Geography in the Ancient Near East was a physical representation of transcendent reality.
Mapping things geographically was a visible form of Israel’s theology. For example, since Jerusalem was central to Israel’s worldview, it was also central to the cartography of the time. The temple therefore was not only at the center of religious, economic, or political life, but was in fact the center of the cosmos, the axis mundi (the axis of the world), the point of junction between heaven, earth, and hell.
The more I have thought about geography, the more I realize its theological importance. History, theology, and geography are not separate but intertwined. Geography is not only a setting for history but an articulation of theology and history.
To illustrate this I want to briefly explain how the geographical overlay of Matthew communicates theological truths.
Luke’s Gospel is famous for his journey to Jerusalem, yet Matthew also has a journey to Jerusalem. Most of Jesus’ ministry according to Matthew takes place in Galilee and then Jesus turns to Jerusalem to go to his death. Why does Matthew do this?
Jesus is born in the city of the king. He is born in Bethlehem, the city of David.
Jesus is the Son of David (chap 1) born in the city of David (chap 2). Yet the pseudo king of Jerusalem, Herod, is threatened by this upstart and therefore sends servants to end the life of the rival king.
Yet Jesus escapes, and his family moves him north, to Nazareth in Galilee. He was in a real sense exiled from his home, his kingdom.
Thus Jesus, in Matthew’s presentation, spends most of his time ministering in Galilee (4:17; Ἀπὸ τότε ἤρξατο ὁ Ἰησοῦς). This is interesting because John has Jesus going back and forth between Galilee and Jerusalem throughout his ministry.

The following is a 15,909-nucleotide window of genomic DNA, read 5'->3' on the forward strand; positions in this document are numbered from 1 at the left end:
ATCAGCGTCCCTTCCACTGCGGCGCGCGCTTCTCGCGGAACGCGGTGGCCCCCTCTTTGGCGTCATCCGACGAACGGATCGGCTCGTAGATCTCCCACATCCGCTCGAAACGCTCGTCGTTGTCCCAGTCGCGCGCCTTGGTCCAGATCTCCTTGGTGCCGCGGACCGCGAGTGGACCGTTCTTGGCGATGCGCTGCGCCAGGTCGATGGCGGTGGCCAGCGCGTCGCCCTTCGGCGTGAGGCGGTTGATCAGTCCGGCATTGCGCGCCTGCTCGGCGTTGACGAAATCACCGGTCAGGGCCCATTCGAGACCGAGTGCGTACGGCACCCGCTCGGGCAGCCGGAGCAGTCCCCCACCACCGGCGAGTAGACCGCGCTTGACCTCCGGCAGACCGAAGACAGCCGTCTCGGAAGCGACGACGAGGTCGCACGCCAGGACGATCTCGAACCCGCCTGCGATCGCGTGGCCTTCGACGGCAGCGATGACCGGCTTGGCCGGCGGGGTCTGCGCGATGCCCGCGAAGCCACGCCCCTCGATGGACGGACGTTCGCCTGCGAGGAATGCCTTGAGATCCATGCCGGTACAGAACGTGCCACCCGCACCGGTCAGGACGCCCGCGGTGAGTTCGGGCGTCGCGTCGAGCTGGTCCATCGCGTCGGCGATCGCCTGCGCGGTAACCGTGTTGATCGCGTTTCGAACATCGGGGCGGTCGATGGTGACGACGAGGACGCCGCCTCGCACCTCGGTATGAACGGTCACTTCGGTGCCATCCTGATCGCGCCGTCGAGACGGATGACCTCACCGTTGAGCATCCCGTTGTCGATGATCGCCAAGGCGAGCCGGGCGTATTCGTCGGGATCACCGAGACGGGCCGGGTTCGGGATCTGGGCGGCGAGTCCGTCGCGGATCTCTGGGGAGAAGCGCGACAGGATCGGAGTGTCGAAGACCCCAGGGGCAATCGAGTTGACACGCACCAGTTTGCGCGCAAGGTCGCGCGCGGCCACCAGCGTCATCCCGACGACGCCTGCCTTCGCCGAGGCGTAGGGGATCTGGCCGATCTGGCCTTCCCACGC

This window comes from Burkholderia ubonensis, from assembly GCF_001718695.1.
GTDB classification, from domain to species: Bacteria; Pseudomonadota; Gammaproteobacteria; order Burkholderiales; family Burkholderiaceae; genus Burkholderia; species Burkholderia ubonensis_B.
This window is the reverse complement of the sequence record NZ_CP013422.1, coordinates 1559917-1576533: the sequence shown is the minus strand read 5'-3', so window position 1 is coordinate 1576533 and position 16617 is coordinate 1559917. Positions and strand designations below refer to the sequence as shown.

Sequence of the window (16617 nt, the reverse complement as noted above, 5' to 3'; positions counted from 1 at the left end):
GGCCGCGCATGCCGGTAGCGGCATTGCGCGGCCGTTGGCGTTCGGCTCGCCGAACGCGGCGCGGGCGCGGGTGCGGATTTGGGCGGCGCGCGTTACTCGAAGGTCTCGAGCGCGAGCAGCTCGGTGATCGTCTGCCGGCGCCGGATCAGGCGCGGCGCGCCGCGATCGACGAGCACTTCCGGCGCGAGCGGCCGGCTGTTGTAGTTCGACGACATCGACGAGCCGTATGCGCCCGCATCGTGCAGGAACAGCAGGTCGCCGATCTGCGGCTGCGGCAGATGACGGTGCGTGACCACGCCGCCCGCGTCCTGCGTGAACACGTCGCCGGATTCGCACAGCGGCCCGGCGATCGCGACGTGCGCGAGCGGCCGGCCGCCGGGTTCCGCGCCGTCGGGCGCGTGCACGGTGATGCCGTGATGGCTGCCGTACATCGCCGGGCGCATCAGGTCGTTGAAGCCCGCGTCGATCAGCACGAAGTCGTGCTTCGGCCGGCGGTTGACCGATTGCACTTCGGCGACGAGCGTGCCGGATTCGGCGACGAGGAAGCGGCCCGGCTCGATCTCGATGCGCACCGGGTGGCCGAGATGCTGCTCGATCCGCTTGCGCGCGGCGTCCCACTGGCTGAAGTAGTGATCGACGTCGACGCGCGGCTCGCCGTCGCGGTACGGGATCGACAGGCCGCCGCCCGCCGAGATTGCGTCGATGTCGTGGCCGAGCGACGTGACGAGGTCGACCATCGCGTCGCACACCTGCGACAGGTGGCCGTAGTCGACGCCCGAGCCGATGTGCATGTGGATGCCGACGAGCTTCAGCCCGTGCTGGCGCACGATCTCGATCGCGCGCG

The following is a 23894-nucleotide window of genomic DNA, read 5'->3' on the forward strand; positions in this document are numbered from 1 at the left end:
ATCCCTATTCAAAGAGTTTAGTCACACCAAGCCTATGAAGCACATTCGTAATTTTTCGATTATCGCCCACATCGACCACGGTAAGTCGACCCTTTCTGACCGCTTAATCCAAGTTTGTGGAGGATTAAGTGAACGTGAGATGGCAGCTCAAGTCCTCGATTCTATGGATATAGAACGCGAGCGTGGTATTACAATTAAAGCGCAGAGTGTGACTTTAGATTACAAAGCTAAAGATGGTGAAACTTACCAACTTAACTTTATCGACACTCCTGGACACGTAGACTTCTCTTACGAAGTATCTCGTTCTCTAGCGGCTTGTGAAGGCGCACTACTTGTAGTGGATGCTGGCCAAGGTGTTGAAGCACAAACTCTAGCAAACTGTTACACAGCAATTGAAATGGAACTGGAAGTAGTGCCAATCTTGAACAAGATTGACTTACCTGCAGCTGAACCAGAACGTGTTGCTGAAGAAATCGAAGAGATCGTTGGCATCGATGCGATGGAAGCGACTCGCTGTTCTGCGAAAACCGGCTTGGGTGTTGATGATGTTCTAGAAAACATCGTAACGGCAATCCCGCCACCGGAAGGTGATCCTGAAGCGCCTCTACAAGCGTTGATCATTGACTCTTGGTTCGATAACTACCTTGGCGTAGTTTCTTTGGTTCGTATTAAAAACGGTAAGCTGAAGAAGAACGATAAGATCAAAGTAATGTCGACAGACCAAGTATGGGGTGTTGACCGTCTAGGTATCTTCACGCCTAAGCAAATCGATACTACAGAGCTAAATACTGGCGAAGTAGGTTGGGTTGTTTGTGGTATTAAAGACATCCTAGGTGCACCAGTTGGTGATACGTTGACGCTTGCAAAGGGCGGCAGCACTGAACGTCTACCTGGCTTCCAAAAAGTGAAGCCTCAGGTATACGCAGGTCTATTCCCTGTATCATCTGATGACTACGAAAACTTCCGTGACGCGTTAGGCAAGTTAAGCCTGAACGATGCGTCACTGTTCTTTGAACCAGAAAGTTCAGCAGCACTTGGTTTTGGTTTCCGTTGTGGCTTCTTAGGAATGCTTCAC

Yet the goal of his ministry is to return home and complete his mission as king. So after Peter confesses that Jesus is the Messiah, Jesus begins his return home.
From that time on, Jesus began (Ἀπὸ τότε ἤρξατο ὁ Ἰησοῦς) to explain to his disciples that he must go to Jerusalem and suffer many things at the hands of the elders, the chief priests and the teachers of the law, and that he must be killed and on the third day be raised to life. (16:21)
Matthew thus assigns the city of Jerusalem a dominant role in the plot of 16:21-25:46. In 19:1 Jesus returns to Judea. This brings the story full circle, with opening and closing mirroring each other geographically.
Arriving at the goal of his journey, he approaches the city gates with the royal “Son of David” acclamation once more on prominent display.
The blind men scream it out and the crowd praises him as the Son of David when he rides into the city on a colt. The scene, as Verseput has put it, can be appropriately described as the return of the exiled king to confront the city of his forefather’s throne.
Matthew completes his geographical framework with Galilee as the place of departure for the worldwide Christian mission.
Matthew has Jesus walking this geographical map because he is communicating that Jesus is walking in the footsteps of Israel. He is exiled from his home, he returns from exile, and brings his people with him out of exile. Yet coming home means coming to his death. The Jews never thought their return from exile would come through sacrifice, although there were hints of it in the OT.
Matthew is a scribe bringing out treasures both old and new. Matthew’s Gospel is about fulfillment and the Jewish king fulfills his ultimate role in the city of king. Yet what is shocking is that the city, along with her religious leaders, reject her own king.
So Jesus expands his mission to the whole world. He will be a light to the Gentiles. The Gospel ends with Jesus on the mountain top, like Moses, looking out over the land and giving commands for reclamation of it. Now the land is not just the geo-political dirt of Israel, but the whole world.
About Patrick Schreiner
Patrick Schreiner is Assistant Professor of New Testament Language and Literature at Western Seminary. He completed his Master of Divinity and Doctor of Philosophy at The Southern Baptist Seminary. In addition to his pastoral ministry experience, Patrick also enjoys writing. You can follow Patrick's journey and his thinking online at his blog, Ad Fontes. You can also follow him on Twitter.